Authors: Katie Berchak-Irby*, River Parishes Community College
Topics: Religion, Ethnicity and Race, Women
Keywords: New Orleans, religion, ethnography, blacks, Italian diaspora, gendered spaces, memory, feminist geography, US South
Session Type: Paper
Start / End Time: 1:20 PM / 3:00 PM
Room: Studio 9, Marriott, 2nd Floor
Presentation File: No File Uploaded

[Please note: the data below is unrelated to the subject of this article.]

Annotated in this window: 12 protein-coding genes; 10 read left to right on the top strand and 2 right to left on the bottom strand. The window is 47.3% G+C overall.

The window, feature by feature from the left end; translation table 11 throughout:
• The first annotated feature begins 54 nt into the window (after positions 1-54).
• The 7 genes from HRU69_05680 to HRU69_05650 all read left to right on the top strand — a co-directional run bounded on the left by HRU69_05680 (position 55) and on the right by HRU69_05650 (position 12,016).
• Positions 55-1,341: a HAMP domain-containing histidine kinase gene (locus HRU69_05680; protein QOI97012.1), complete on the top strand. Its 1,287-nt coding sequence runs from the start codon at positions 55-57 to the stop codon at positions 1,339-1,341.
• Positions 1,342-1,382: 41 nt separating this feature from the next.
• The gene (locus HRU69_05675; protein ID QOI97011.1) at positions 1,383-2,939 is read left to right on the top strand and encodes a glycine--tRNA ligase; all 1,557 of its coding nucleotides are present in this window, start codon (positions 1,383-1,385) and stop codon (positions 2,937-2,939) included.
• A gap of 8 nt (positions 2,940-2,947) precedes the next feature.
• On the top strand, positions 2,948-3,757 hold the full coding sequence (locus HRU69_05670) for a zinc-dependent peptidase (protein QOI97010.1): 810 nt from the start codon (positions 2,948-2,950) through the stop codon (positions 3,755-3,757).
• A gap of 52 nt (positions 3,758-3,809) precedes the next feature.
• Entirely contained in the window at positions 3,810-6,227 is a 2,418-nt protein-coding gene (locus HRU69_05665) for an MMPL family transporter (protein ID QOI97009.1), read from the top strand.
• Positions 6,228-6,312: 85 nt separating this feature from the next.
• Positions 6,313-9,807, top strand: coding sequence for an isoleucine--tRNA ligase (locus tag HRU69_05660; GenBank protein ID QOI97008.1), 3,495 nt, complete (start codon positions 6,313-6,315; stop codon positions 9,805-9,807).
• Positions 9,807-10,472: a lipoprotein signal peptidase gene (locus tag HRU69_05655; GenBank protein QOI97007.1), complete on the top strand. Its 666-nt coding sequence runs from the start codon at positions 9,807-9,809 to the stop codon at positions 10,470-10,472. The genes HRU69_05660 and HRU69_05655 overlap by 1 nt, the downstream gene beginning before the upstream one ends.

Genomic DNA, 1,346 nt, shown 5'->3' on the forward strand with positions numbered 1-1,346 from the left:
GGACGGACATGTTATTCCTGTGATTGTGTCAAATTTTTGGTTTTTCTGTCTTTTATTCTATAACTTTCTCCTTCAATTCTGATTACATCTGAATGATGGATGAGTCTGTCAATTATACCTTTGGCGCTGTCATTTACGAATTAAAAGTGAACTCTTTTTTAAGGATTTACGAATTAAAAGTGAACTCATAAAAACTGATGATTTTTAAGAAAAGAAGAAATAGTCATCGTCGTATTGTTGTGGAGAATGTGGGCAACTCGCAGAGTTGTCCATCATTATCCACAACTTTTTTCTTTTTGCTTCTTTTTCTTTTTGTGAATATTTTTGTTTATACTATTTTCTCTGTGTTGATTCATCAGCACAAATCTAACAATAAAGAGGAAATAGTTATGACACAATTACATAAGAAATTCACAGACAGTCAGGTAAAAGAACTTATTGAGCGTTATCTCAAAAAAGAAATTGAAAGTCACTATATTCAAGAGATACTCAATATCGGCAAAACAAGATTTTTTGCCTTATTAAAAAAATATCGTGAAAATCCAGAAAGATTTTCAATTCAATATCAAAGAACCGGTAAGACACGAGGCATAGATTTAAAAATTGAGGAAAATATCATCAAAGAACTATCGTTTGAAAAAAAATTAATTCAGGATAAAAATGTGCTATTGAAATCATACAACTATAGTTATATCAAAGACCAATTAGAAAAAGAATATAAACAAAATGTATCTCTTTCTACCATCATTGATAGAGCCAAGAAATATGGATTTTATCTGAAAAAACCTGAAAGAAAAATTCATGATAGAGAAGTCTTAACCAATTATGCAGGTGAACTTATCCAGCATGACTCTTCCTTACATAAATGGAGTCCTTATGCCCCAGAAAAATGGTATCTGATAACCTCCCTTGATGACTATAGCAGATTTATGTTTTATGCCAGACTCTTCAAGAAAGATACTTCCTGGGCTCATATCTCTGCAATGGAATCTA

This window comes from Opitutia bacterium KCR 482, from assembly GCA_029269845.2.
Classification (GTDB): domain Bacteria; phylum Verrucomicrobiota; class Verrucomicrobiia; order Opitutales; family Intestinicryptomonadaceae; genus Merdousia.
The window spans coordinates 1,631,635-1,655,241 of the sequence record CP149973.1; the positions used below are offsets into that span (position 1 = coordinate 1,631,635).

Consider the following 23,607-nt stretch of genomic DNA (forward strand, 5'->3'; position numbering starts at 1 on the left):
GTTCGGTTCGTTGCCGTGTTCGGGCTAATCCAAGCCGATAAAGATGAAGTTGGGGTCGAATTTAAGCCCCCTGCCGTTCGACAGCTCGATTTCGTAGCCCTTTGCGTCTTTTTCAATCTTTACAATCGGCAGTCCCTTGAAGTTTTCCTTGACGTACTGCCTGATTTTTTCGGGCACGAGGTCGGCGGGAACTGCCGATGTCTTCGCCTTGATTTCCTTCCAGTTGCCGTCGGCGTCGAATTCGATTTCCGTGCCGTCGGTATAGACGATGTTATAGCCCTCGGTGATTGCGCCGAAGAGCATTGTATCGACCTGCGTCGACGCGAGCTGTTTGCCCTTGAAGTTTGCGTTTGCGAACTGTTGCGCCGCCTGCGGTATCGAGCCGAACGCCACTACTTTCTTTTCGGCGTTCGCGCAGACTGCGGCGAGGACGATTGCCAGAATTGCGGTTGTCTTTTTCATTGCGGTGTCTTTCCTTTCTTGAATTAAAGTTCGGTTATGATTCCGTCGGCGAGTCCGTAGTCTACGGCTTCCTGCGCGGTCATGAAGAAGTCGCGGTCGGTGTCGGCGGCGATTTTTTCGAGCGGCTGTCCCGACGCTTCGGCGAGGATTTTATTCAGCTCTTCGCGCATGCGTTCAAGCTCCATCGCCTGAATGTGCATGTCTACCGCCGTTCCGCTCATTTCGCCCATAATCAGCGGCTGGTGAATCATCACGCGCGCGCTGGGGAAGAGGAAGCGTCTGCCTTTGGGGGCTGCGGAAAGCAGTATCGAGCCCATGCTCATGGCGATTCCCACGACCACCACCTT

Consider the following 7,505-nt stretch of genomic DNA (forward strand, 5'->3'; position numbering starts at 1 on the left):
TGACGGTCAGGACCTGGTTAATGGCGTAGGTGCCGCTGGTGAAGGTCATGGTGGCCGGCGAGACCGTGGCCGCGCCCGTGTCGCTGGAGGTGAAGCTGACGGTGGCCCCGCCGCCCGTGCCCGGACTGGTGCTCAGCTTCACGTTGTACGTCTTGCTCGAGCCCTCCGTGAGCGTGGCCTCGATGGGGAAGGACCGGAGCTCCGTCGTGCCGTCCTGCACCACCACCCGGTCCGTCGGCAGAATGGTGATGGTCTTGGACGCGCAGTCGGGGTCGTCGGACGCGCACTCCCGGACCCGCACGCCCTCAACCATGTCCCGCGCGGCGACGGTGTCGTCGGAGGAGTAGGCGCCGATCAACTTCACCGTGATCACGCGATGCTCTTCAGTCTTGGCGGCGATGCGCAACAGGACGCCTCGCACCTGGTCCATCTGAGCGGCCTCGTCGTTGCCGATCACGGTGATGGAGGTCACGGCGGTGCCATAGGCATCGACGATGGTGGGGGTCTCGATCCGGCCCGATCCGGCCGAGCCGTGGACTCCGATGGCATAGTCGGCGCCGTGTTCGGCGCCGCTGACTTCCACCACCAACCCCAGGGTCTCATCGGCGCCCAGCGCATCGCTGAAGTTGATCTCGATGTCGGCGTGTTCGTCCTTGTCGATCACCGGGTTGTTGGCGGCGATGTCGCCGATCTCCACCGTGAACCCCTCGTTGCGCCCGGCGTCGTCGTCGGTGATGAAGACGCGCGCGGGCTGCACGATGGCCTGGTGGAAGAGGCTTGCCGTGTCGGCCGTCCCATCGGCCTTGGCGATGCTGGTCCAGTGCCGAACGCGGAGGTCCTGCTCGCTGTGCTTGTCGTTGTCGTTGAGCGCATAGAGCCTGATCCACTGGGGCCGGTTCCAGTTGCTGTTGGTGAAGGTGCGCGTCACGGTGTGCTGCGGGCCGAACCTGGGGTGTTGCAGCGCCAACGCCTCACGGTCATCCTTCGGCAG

Cabrini High School in New Orleans, which houses the city's St. Cabrini shrine, was one of the first New Orleans area Catholic schools to integrate.The school was founded by and is operated by the Missionary Sisters of the Sacred Heart of Jesus, an order started by Italian-American St. Frances Cabrini. The order was warned against integrating the school by people in the archdiocese and community. Nevertheless, the sisters saw integration as a social justice issue that had to be addressed no matter the risk to the order or school. Many of the order's sisters and school's students at the time were of Italian descent and remembered when they, their parents, or their grandparents occupied a space between white and black in the racial milieu of New Orleans society. Today, Cabrini High's student body has one of the largest percentages of black students among the private high schools in the Greater New Orleans Area aside from the city's older historically black Catholic high schools. At times over the years, this has been a strength and weakness for attracting a student body large enough in size to keep the school open. This paper discusses how integration was and is "integrated" into Cabrini High's identity and physical spaces, such as the St.Cabrini Shrine, and what the legacy of integrating the school earlier than others in the area has meant and means for the school. It also explores the common experiences between so-called "white ethnics" and blacks in New Orleans.